Jedidiah Barber's Personal Site

Flashcard Deck Converter

Git repository: Link


Anki is a sophisticated spaced repetition flashcard program. It also has a codebase going on 15 years old made of Python and Rust, dependencies that make heavy use of Go, and a convoluted deck format, all to produce a desktop program 100-140MB in size depending on operating system. In short? It's a mess. But since it has been around for so long and is currently the most used open source flashcard program it is also the one with the most decks people have made for it.

The nearest competitor to Anki in my assessment is Fresh Memory. It is a much more compact and tidy project written in C++ using Qt with similar functionality for spaced reptition using arbitrarily sided flashcards. On the list of what's available the only other open source options are Mnemosyne, another massive mess of Python, or OpenCards, which uses Microsoft Powerpoint of all things for the deck format. Unfortunately Fresh Memory was abandoned shortly after it was open sourced and has a whole host of minor issues that need working on. I'll get around to doing that eventually.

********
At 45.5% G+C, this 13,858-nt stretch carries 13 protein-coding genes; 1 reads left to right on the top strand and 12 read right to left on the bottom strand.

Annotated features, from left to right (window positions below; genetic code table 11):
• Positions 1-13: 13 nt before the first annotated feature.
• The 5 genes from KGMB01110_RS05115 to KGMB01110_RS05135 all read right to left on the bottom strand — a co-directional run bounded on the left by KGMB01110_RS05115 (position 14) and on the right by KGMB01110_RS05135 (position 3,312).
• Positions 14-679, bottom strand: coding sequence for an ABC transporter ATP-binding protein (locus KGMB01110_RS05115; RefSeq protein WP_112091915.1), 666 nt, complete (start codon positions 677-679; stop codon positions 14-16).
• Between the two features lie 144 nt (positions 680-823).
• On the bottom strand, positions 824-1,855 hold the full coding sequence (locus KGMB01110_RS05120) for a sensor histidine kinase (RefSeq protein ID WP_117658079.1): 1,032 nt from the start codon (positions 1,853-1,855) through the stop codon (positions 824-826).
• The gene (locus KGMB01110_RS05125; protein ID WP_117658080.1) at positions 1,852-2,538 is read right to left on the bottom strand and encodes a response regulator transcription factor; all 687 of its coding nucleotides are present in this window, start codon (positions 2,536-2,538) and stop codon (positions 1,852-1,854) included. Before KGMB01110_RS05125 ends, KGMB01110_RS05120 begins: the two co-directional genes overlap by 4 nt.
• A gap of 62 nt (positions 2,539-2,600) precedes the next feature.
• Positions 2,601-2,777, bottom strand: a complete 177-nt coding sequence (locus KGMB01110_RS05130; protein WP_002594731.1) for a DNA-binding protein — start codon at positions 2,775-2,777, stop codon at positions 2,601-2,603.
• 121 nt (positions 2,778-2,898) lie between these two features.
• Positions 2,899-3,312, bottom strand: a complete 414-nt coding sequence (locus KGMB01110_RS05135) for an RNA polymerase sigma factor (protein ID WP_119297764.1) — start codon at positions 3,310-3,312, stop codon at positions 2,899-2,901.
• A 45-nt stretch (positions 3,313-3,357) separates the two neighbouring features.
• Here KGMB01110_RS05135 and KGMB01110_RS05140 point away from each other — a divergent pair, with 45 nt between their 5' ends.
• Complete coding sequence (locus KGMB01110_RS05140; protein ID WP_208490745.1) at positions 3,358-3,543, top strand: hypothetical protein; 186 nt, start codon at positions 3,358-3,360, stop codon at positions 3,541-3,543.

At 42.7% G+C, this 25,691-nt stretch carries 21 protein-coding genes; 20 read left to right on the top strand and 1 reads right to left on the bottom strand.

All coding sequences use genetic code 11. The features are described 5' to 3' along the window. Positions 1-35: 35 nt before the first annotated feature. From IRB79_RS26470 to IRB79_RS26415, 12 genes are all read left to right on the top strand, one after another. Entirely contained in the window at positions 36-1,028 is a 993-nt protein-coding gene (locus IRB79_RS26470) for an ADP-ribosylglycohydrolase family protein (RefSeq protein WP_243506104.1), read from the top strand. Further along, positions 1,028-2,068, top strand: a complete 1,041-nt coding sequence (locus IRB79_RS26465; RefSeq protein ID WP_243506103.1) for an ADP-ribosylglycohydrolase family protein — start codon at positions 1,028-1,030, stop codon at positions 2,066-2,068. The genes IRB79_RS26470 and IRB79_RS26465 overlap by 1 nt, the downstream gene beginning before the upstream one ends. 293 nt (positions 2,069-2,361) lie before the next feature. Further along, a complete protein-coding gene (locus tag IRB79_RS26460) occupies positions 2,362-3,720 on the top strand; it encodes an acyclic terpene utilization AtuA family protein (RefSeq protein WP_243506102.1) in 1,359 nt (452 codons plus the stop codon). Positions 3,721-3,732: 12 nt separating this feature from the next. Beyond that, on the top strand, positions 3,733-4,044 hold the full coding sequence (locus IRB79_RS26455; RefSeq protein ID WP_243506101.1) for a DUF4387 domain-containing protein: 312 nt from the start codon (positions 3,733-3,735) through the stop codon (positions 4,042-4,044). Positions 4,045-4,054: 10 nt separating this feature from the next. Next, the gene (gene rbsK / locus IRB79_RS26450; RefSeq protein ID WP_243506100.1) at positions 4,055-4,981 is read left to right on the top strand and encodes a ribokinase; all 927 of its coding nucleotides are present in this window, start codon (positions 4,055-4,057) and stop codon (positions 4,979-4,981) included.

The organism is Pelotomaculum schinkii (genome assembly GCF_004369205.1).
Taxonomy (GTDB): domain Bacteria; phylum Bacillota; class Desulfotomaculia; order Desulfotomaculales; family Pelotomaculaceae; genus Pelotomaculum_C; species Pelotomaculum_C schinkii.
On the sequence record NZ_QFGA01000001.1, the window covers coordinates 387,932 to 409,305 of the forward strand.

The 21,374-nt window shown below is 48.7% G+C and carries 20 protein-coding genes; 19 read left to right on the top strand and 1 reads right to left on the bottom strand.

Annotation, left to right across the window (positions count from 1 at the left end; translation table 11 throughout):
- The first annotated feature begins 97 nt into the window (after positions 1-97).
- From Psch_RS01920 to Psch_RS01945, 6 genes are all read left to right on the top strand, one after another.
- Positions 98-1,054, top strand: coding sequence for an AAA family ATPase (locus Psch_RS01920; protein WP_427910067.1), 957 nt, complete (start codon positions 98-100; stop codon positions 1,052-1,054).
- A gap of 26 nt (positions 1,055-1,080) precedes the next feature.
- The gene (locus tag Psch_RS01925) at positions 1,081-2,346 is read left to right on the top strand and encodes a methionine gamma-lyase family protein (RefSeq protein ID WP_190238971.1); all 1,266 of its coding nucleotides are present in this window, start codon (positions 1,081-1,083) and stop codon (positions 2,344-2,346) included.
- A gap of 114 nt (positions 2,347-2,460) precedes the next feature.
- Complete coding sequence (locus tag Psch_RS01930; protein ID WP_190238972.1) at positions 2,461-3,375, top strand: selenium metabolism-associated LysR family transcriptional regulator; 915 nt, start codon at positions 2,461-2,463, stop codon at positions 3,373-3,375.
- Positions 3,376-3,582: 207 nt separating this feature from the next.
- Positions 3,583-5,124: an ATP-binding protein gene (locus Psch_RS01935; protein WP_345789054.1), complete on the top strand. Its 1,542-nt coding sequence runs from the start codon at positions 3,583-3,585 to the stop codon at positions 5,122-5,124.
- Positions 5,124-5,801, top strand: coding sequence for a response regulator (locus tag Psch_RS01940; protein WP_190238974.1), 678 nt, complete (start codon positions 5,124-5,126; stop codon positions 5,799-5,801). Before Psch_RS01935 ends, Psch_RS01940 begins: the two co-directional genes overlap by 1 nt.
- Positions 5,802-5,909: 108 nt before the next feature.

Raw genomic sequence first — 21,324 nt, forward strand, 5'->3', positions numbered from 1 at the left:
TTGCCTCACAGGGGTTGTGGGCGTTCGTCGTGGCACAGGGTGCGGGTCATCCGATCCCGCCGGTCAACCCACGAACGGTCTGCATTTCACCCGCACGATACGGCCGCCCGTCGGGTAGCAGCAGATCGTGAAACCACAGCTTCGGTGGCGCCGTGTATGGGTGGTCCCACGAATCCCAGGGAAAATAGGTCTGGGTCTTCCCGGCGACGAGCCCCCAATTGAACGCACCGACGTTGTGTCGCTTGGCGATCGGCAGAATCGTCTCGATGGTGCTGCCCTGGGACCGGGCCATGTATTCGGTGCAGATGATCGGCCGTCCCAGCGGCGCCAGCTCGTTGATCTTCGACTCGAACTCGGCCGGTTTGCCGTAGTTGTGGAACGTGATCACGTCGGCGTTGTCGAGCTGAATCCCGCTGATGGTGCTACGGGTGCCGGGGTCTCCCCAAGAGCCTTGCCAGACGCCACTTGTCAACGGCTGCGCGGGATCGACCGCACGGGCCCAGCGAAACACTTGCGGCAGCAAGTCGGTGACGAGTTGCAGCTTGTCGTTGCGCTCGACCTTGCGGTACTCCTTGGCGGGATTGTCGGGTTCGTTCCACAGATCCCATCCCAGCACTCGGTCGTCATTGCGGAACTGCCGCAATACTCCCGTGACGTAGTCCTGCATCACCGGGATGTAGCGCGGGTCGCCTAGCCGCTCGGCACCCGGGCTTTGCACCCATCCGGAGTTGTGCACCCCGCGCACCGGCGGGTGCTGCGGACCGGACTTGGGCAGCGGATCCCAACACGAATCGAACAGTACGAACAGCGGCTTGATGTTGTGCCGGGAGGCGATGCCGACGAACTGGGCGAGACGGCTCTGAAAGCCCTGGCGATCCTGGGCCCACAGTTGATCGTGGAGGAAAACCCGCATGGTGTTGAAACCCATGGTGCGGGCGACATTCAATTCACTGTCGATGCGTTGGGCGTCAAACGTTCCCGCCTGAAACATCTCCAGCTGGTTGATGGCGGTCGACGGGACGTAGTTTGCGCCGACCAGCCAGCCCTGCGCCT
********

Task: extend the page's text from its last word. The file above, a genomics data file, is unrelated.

In the meantime, here's a utility that converts Anki .apkg decks to Fresh Memory .fmd decks. Oh, and it can also output to comma separated value format too if you find that more useful. Due to differences between formats some information does not carry over very well, but for most decks it should still perform adequately.

A screenshot of the command line deck converter
Command line utility

Aside from the command line there's also a simple graphical interface put together using FLTK. Not the most pretty, but it works.

A screenshot of the graphical interface to the deck converter
Graphical utility

Anyone trying to compile this utility or otherwise taking a quick peek at the code or readme may note there are quite a few dependencies involved. This is due to Anki's aforementioned convoluted deck format. Digging down through layers of JSON inside an SQLite database inside a zipfile is a little bothersome. Dealing with Fresh Memory's current XML based deck format is a walk in the park by comparison, even if it is more unwieldy due to any deck with media not being all one file.